DEEP: Combined Sewer Overflows: Right to Know

Combined Sewer Overflows (CSOs)
 
How to use the Combined Sewer Overflow (CSO) locations map:
  • Select one of the highlighted municipalities to display a pop-up window. 
  • Selecting "zoom to" will center the map on that municipality and display the location of the individual CSO locations. 
  • For additional information about a specific location, select the location to display a pop-up window.  (Additional information is available in the fact sheets.)
  • The map may also be zoomed in by selecting the + button or zoomed out by selecting the - button. 
  • To pan the map hold in the left mouse button and move the cursor. 
  • Selecting the legend button will display the map legend.
Note: Map may be slow to load
 
Sanitary sewers are pipes which carry water from homes and businesses (i.e. wastewater from toilets, laundry, bathing, dishwashing).  Storm sewers are pipes that carry rainwater from storms.  A pipe which is designed to carry both types of flow is called a combined sewer.  In Connecticut, like in many other states, there are combined sewers that transport both wastewater (water and sewage that goes down the drain in homes and businesses) and stormwater (rain or snow that washes off streets and parking lots) in one pipe to a wastewater treatment plant.
 
When combined sewer systems were designed over 100 years ago, the combined sewer system was considered to be an economical way of managing both wastewater and stormwater together in the same pipe.  At the time, wastewater treatment plants did not exist, and all wastewater and stormwater was dumped into the nearest water body without any type of treatment.  It was less expensive to build a combined sewer system than to build and maintain two entirely separate systems of pipes and tunnels to transport wastewater and stormwater.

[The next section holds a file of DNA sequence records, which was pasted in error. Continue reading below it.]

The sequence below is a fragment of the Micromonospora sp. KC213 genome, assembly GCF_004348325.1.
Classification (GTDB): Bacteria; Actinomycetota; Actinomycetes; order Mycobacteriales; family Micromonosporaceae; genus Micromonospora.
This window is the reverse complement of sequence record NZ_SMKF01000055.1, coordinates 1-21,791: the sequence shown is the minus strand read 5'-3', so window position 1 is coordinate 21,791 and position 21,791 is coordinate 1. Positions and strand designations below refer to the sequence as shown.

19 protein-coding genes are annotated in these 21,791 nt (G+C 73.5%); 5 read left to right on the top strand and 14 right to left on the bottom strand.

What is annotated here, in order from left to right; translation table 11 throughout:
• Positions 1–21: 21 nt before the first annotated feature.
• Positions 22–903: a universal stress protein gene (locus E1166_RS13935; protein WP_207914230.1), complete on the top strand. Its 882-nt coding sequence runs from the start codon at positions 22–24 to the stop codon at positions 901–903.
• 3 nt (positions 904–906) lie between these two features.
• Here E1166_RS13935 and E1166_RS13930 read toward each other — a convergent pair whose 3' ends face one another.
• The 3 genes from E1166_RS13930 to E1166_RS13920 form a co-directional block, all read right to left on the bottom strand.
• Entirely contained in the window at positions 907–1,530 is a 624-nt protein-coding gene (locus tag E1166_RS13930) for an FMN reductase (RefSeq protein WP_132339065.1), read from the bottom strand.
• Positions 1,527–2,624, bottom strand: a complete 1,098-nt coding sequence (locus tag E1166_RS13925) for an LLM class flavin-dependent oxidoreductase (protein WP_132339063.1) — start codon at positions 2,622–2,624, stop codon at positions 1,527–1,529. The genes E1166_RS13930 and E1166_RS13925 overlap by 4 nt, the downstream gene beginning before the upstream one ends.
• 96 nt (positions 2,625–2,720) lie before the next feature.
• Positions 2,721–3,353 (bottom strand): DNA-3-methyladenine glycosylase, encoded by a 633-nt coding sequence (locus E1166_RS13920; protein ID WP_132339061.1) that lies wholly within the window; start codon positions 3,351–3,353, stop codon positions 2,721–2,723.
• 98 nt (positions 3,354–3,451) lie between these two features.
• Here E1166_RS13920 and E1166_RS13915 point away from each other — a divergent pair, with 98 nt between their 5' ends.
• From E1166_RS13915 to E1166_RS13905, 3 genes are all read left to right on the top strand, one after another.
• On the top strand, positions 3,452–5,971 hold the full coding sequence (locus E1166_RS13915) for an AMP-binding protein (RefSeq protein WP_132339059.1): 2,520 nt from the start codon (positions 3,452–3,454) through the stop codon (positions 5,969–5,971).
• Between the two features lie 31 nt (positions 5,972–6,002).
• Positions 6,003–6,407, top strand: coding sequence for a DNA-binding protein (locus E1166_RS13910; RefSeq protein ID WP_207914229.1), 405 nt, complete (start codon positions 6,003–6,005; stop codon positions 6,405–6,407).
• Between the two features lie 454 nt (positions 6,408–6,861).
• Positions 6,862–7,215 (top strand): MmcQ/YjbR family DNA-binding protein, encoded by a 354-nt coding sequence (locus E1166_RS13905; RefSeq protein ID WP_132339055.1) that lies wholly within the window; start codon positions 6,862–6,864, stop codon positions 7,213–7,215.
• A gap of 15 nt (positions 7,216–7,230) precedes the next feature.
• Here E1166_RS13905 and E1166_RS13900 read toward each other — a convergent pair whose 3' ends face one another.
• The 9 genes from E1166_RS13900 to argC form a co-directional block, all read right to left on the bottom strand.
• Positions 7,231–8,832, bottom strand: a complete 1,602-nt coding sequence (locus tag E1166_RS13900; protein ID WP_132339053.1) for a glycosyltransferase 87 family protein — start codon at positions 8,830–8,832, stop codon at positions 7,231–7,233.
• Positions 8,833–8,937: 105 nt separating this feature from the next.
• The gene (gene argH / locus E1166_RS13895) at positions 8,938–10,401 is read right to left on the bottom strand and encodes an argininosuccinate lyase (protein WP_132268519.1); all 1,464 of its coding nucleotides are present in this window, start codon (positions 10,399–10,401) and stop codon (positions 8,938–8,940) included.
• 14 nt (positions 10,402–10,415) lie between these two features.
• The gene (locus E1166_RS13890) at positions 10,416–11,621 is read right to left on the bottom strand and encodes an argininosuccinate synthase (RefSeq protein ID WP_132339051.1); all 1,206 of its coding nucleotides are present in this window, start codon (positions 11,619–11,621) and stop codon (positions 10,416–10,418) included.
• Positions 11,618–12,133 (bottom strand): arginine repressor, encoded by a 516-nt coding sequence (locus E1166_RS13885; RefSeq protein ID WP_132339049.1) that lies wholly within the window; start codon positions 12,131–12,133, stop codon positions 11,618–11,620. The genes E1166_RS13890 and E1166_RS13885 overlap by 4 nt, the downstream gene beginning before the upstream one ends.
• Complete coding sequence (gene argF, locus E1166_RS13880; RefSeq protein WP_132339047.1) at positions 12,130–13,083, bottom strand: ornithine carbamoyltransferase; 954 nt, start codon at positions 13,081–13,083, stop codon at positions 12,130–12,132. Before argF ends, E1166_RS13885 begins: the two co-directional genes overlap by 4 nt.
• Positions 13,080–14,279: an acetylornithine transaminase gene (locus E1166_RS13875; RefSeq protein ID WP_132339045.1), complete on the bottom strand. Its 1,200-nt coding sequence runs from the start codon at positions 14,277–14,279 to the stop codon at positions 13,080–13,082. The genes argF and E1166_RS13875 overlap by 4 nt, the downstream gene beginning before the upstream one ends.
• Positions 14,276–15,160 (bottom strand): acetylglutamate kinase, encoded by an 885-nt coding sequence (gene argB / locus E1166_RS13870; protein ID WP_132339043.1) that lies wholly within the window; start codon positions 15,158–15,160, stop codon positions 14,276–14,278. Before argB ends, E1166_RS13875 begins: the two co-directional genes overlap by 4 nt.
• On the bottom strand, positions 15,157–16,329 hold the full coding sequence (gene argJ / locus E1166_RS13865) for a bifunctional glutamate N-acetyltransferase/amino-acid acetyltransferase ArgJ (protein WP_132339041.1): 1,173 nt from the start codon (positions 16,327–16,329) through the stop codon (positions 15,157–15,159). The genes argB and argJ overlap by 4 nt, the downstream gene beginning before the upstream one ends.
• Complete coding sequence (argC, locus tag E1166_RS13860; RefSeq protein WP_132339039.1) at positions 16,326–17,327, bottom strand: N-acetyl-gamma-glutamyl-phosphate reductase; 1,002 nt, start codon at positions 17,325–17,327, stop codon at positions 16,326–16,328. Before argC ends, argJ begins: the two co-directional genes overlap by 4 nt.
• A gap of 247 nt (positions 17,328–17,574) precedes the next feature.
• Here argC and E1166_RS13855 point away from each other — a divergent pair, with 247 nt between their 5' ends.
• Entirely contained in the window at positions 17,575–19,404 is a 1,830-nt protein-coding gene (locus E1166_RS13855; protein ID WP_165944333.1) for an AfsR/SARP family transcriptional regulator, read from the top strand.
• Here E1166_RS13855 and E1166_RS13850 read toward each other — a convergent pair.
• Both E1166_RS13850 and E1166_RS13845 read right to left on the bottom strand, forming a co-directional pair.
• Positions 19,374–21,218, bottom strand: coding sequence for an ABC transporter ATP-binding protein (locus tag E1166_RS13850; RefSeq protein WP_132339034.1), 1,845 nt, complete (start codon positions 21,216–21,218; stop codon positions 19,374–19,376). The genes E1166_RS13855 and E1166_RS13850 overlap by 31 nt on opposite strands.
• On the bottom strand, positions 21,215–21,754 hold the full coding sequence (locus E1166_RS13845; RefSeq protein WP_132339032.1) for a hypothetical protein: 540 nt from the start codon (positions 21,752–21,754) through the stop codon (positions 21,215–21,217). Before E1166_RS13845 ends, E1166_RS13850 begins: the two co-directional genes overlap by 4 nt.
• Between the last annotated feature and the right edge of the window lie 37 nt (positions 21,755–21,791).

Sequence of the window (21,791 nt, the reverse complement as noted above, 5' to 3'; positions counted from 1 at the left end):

Combined sewer overflows (CSOs) were purposely designed in combined sewer systems to prevent back-ups of untreated wastewater into homes and businesses, flooding in city streets, or bursting underground pipes during heavy rains.  As sewer systems were updated, the CSO locations were left in place to act as safety valves when the pipes get too full to handle the high volume of water during heavy rains.  Overflows were considered to be a necessary way to manage excess water. 
 
The advantage of a combined sewer system is that, most of the time, both stormwater and wastewater are treated to meet water quality standards prior to discharge into a water body.  The disadvantage of a combined sewer system is that during heavy rains, untreated stormwater and wastewater may be discharged at CSO locations.  Untreated wastewater can contain pathogens, excess nutrients, and chemicals, which is why CSOs represent a public health and environmental concern.

There are far fewer CSOs remaining in Connecticut today, as a result of construction projects that have been performed to control these overflows in most parts of the State.  Unfortunately, the mitigation of the remaining CSOs is not a quick or easy process.  Sewer separation projects are expensive and are complex to coordinate, especially in more densely populated urban areas.  Municipalities in Connecticut that still contain CSOs throughout their collection systems are actively working to reduce and eliminate sewer overflows.
 
 
Fact Sheets describing the status and progress toward mitigating remaining CSOs:
 
 

Content last updated: May 30, 2013